14             JUDGE KWON:  The Chamber sees the point where there's a part

15     which is technically leading a little bit, but the Chamber is of the view

16     we can go along with this question.

17             Can you answer the question.

18             THE WITNESS: [Interpretation] No one communicated with me in this

19     regard.  What I can say is that I had some indirect knowledge that the

20     Presidency established some kind of commission which was supposed to go

21     on site to assist.  I believe it was the Defence Minister Bogdan Subotic

22     who led the submission, although it included other people whose names I

23     do not recall.

24             MR. KARADZIC: [Interpretation]

25        Q.   Thank you, Minister.  Just one more question on the topic.

Page 46414

 1             Let me see if this is already in -- no, it's not in.

 2             Did the state bodies have an interest in not discovering the

 3     perpetrators?

 4        A.   State bodies should have no interest in not identifying

 5     perpetrators.

 6        Q.   Did they exhibit any such tendency, did they provide such

 7     suggestions?

 8        A.   I don't know what was in other people's heads, but what I do know

 9     is that there was no case similar to that.

10        Q.   Thank you, Minister.

11             THE ACCUSED: [Interpretation] I have no further questions of this

12     witness at the moment.

13                           [Trial Chamber and Registrar confer]

14             JUDGE KWON:  Very well.  Yes, Mr. Olmsted.

15             MR. OLMSTED:  Thank you, Mr. President.

16                           Cross-examination by Mr. Olmsted:

17        Q.   Mr. Stanisic, you were convicted of war crimes and crimes against

18     humanity by this Tribunal on the 27th of March, 2013, after a

19     two-and-a-half year trial and you were sentenced to 22 years of

20     imprisonment; isn't that correct?

21        A.   Yes.  By way of a trial judgement.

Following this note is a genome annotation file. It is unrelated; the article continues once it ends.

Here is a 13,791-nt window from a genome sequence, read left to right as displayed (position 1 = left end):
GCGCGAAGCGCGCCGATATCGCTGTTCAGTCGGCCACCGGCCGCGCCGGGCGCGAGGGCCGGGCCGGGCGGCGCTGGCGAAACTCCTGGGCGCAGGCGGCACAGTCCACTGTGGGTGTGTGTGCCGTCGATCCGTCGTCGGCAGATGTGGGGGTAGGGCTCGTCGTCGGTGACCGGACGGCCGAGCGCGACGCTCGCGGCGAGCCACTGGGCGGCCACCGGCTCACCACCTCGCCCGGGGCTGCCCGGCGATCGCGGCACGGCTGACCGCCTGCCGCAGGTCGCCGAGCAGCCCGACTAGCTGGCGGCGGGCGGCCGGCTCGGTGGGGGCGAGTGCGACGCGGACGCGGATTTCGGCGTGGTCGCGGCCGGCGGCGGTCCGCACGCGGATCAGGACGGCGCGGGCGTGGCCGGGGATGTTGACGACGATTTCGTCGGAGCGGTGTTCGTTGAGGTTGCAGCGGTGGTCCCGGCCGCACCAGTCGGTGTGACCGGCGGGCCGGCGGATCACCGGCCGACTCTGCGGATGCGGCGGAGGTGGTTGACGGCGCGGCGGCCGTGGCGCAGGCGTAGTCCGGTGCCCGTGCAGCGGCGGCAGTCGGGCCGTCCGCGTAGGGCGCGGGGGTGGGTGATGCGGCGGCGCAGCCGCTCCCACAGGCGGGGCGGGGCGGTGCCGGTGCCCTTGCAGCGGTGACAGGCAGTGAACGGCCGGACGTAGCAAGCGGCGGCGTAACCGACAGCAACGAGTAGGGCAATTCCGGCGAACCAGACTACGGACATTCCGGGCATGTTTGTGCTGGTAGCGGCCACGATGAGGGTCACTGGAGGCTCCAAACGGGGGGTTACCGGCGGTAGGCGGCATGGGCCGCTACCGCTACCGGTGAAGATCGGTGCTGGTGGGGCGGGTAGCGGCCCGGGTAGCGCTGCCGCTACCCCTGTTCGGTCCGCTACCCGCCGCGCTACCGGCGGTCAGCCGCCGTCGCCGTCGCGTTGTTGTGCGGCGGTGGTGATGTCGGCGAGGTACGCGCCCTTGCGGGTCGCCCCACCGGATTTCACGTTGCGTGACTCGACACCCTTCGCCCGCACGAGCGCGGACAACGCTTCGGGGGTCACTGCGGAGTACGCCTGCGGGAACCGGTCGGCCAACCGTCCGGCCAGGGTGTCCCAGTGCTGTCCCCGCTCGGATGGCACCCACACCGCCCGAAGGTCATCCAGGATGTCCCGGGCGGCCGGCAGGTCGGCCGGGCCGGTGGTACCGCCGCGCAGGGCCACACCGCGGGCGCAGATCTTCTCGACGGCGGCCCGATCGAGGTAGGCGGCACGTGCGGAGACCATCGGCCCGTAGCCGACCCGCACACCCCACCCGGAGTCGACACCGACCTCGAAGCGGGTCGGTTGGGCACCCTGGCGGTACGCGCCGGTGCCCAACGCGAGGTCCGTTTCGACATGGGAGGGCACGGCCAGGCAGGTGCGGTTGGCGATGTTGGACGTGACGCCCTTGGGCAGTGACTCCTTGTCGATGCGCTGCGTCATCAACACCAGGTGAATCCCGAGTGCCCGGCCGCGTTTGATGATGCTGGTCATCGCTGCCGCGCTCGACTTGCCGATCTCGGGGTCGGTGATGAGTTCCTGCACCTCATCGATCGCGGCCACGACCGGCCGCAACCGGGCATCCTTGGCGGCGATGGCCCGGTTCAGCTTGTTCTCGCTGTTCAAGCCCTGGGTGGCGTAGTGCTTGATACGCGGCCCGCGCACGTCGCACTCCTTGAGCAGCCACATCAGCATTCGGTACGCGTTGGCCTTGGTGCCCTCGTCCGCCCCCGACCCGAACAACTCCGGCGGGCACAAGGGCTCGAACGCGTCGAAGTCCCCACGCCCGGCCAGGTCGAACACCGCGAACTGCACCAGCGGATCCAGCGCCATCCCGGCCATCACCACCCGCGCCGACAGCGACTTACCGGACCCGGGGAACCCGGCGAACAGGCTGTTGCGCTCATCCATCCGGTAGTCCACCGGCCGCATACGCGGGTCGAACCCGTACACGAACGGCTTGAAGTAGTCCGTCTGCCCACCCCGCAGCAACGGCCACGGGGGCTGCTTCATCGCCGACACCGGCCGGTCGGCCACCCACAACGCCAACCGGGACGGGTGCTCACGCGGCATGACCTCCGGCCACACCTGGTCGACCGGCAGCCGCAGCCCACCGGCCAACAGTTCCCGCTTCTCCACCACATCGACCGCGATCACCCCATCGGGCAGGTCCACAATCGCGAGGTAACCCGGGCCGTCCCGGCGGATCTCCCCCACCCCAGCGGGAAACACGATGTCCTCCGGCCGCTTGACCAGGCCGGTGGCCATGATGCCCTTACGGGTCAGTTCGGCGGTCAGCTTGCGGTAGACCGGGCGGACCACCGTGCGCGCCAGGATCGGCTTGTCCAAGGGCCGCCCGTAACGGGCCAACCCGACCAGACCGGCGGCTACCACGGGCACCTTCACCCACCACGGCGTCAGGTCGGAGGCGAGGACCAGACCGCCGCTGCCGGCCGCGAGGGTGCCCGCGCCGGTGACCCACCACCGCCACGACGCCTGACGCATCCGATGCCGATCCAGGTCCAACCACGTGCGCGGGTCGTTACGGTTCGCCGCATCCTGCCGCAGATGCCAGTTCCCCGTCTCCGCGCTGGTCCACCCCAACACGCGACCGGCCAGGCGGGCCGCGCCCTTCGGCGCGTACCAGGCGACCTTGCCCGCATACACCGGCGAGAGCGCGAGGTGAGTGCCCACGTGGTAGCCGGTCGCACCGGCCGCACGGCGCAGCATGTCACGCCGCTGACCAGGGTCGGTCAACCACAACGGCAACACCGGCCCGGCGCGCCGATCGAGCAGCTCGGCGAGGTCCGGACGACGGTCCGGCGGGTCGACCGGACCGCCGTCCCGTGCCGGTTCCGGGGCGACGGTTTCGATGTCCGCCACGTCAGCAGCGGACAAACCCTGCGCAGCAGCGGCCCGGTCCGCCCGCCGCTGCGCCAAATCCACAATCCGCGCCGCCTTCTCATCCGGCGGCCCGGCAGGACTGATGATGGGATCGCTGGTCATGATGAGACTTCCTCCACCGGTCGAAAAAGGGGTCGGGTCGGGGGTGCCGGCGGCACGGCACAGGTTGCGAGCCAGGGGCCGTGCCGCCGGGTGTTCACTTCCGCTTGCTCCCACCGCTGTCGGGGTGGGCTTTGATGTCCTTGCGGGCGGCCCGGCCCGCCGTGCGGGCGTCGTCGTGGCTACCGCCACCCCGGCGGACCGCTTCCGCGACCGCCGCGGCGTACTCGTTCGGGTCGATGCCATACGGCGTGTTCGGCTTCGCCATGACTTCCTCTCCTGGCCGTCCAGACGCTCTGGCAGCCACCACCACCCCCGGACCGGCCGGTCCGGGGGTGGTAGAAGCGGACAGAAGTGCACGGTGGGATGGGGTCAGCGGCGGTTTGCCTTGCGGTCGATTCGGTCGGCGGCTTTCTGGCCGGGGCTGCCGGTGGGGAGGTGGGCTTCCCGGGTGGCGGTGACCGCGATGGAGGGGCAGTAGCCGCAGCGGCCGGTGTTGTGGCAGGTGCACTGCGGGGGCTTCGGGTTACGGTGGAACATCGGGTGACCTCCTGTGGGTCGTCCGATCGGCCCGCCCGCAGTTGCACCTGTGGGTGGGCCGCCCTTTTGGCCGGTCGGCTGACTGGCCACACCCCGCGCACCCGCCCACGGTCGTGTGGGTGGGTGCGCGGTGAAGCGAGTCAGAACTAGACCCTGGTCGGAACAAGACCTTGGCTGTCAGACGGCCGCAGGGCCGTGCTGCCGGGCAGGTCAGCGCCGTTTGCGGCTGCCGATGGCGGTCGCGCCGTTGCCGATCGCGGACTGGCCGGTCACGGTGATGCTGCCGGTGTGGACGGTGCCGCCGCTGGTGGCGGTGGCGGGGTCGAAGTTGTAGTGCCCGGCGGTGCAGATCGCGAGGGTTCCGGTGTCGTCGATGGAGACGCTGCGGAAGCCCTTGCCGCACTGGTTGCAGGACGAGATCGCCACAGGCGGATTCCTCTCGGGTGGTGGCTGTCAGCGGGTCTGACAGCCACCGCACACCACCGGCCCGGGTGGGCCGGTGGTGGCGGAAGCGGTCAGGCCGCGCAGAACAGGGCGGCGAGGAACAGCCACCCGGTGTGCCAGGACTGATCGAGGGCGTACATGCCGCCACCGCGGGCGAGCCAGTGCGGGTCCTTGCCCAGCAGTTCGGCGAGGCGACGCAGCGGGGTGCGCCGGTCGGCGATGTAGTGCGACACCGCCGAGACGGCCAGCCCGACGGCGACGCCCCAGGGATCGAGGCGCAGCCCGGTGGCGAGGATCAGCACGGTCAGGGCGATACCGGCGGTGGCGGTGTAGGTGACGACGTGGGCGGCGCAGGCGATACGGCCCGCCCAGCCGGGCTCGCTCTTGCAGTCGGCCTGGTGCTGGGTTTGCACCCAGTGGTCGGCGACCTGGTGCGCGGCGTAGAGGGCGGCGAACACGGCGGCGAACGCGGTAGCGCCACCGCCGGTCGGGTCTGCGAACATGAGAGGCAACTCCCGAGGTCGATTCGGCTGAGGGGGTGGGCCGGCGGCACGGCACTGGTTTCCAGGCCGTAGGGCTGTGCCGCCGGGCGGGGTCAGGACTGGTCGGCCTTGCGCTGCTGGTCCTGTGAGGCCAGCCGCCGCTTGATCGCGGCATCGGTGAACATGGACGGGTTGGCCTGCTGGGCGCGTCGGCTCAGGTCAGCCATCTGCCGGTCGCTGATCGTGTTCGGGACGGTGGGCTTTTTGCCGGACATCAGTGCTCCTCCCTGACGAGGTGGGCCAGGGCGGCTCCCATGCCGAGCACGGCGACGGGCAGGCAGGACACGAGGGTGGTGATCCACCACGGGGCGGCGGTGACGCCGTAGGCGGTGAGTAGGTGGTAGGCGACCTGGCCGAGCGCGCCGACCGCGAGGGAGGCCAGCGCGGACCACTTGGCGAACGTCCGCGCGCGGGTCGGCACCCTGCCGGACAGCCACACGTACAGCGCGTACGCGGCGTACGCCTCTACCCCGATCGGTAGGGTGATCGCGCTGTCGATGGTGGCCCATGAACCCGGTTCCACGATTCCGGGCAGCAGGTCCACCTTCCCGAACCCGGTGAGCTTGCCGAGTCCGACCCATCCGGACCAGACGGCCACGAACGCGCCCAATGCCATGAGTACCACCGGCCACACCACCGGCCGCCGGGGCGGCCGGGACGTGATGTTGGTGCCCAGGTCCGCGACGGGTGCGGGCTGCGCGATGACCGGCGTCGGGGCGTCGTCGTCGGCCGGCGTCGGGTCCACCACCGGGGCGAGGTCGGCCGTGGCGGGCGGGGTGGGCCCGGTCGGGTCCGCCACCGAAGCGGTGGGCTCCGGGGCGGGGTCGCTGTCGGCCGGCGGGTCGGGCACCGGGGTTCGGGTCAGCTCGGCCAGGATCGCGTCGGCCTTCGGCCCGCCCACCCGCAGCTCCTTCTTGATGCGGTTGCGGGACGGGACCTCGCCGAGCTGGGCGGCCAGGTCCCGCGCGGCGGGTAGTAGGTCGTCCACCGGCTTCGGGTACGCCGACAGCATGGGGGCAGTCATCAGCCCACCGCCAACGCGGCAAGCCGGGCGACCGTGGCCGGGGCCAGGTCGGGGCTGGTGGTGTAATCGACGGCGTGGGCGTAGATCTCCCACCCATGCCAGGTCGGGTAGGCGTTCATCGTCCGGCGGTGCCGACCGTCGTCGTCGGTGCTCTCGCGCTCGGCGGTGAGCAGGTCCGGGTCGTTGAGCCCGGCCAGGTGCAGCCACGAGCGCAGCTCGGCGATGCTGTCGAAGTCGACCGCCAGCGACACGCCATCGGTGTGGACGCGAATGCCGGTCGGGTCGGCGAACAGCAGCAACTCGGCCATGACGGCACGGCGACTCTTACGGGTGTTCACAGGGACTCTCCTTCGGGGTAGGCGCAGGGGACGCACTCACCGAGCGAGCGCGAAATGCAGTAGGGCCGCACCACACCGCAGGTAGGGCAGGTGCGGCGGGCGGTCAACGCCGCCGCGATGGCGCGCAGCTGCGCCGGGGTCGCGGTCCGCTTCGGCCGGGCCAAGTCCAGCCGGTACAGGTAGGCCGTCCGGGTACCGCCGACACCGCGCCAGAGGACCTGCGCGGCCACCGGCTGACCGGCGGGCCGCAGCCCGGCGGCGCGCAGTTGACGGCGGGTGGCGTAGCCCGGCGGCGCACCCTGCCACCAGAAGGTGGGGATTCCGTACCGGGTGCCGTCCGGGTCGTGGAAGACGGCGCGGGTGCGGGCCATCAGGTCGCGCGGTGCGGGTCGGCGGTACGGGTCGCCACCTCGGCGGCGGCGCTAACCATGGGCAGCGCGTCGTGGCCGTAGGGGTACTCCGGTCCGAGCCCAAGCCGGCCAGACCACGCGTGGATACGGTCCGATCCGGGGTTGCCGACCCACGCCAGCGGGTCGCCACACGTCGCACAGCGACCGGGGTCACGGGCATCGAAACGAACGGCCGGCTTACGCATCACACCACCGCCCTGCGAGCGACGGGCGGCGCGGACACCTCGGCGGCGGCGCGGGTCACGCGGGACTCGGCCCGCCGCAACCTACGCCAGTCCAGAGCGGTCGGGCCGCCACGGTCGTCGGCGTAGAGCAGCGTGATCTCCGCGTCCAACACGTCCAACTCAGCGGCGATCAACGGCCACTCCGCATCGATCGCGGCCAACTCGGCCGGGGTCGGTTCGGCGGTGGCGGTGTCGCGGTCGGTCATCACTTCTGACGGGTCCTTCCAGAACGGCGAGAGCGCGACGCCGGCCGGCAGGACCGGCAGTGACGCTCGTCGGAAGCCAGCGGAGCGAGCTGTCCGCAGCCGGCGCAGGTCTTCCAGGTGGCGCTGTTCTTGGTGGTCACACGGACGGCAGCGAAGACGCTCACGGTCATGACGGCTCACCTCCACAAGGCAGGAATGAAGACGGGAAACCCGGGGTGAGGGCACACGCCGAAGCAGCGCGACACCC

22        Q.   And in particular, you were convicted for your participation in a

23     joint criminal enterprise that came into existence no later than the 24th

24     of October, 1991, and continued through 1992, the objective of which was

25     to permanently remove Bosnian Muslims and Bosnian Croats from the

Page 46415

 1     territory of the planned Serbian state through the commission of crimes

 2     on a massive scale; isn't that correct?

 3        A.   I was no member of any joint criminal enterprise, and that is why

 4     I appealed.

 5        Q.   I'm not asking whether you accept your conviction or the findings

 6     against you.  But that was, in fact, the findings of the Trial Chamber

 7     after your trial; isn't that correct?

 8        A.   That is what one can read in the trial judgement.  I assert it is

 9     incorrect and that is why I appealed.

10        Q.   And the Trial Chamber in your case also found that besides

11     yourself, the joint criminal enterprise included, among others,

12     Radovan Karadzic, Momcilo Krajisnik, Ratko Mladic, as well as a number of

13     members of the RS MUP leadership, including Stojan Zupljanin,

14     Predrag Jeseric, Andrija Bjelosevic, Simo Drljaca, Malko Koroman, and

15     others; isn't that correct?  That's what they found.

16        A.   One can find it in the judgement.  But I assert I was no part of

17     any enterprise and that is why I appealed.  I still await a decision of

18     the Appeals Chamber.

19        Q.   And the crimes against non-Serbs of which you were convicted were

20     perpetrated in 20 municipalities, including Bijeljina, Kljuc, Prijedor,

21     Sanski Most, Vlasenica, Zvornik, Banja Luka, Brcko, Pale, and Vogosca;

22     isn't that correct?  That's what the Trial Chamber found.

23        A.   Would you be so kind as to show it to me so I can follow.

24        Q.   I'll show you --

25             MR. OLMSTED:  If we could have 65 ter 25895 on the screen and

Page 46416

 1     turn to page 16.

 2        Q.   Mr. Stanisic, I only have it in English.  I don't know if that's

 3     going to cause any problems.

 4             JUDGE KWON:  Does it mean that we don't have translation at all

 5     on the part of the Tribunal or it was not uploaded on the -- onto the

 6     e-court.

 7                           [Prosecution counsel confer]

 8             JUDGE KWON:  Yes, Mr. Zecevic.

 9             MR. ZECEVIC:  Yes.  If I may be of assistance to the Trial

10     Chamber, the translation of the judgement is still pending I'm --

11             JUDGE KWON:  Oh, yes.

12             MR. ZECEVIC:  [Overlapping speakers] -- afraid, Your Honours.

13             JUDGE KWON:  Thank you.

14             MR. OLMSTED:  Thank you, Mr. Zecevic.

15             Perhaps, Your Honour, at this point I just direct Your Honours'

16     attention to the relevant paragraph in the Trial Judgement; that is,

17     trial judgement paragraph 927, which finds Mr. Stanisic guilty of crimes

18     committed in 20 municipalities, and the municipalities are dealt with

19     throughout the judgement.

20        Q.   Sir, the crimes that you were convicted of included persecution,

21     killings, torture, unlawful detention, forcible transfer, plunder,

22     imposition of discriminatory measures, wanton destruction of towns and

23     villages, as well as the willful destruction of religious institutions;

24     isn't that correct?

25        A.   Your Honours, if I may, I had no occasion to read my judgement

Page 46417